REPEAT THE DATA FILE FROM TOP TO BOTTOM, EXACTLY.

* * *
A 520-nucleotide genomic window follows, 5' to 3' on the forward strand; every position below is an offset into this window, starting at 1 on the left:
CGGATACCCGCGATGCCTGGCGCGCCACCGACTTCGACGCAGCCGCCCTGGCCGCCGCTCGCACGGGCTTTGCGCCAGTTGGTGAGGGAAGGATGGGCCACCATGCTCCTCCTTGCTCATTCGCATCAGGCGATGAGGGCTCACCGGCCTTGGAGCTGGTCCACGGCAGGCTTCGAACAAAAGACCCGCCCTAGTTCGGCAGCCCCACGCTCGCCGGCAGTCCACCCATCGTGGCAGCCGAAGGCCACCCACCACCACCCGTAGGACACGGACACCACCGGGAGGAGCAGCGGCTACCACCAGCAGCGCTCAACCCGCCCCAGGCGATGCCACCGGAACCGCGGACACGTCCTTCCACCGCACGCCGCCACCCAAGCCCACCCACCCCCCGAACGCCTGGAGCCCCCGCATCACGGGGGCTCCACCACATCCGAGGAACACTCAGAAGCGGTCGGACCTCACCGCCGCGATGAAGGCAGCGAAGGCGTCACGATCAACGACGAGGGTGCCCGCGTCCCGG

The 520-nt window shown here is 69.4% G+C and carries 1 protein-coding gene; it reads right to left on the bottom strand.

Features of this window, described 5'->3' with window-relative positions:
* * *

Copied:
A 520-nucleotide genomic window follows, 5' to 3' on the forward strand; every position below is an offset into this window, starting at 1 on the left:
CGGATACCCGCGATGCCTGGCGCGCCACCGACTTCGACGCAGCCGCCCTGGCCGCCGCTCGCACGGGCTTTGCGCCAGTTGGTGAGGGAAGGATGGGCCACCATGCTCCTCCTTGCTCATTCGCATCAGGCGATGAGGGCTCACCGGCCTTGGAGCTGGTCCACGGCAGGCTTCGAACAAAAGACCCGCCCTAGTTCGGCAGCCCCACGCTCGCCGGCAGTCCACCCATCGTGGCAGCCGAAGGCCACCCACCACCACCCGTAGGACACGGACACCACCGGGAGGAGCAGCGGCTACCACCAGCAGCGCTCAACCCGCCCCAGGCGATGCCACCGGAACCGCGGACACGTCCTTCCACCGCACGCCGCCACCCAAGCCCACCCACCCCCCGAACGCCTGGAGCCCCCGCATCACGGGGGCTCCACCACATCCGAGGAACACTCAGAAGCGGTCGGACCTCACCGCCGCGATGAAGGCAGCGAAGGCGTCACGATCAACGACGAGGGTGCCCGCGTCCCGG

The 520-nt window shown here is 69.4% G+C and carries 1 protein-coding gene; it reads right to left on the bottom strand.

Features of this window, described 5'->3' with window-relative positions: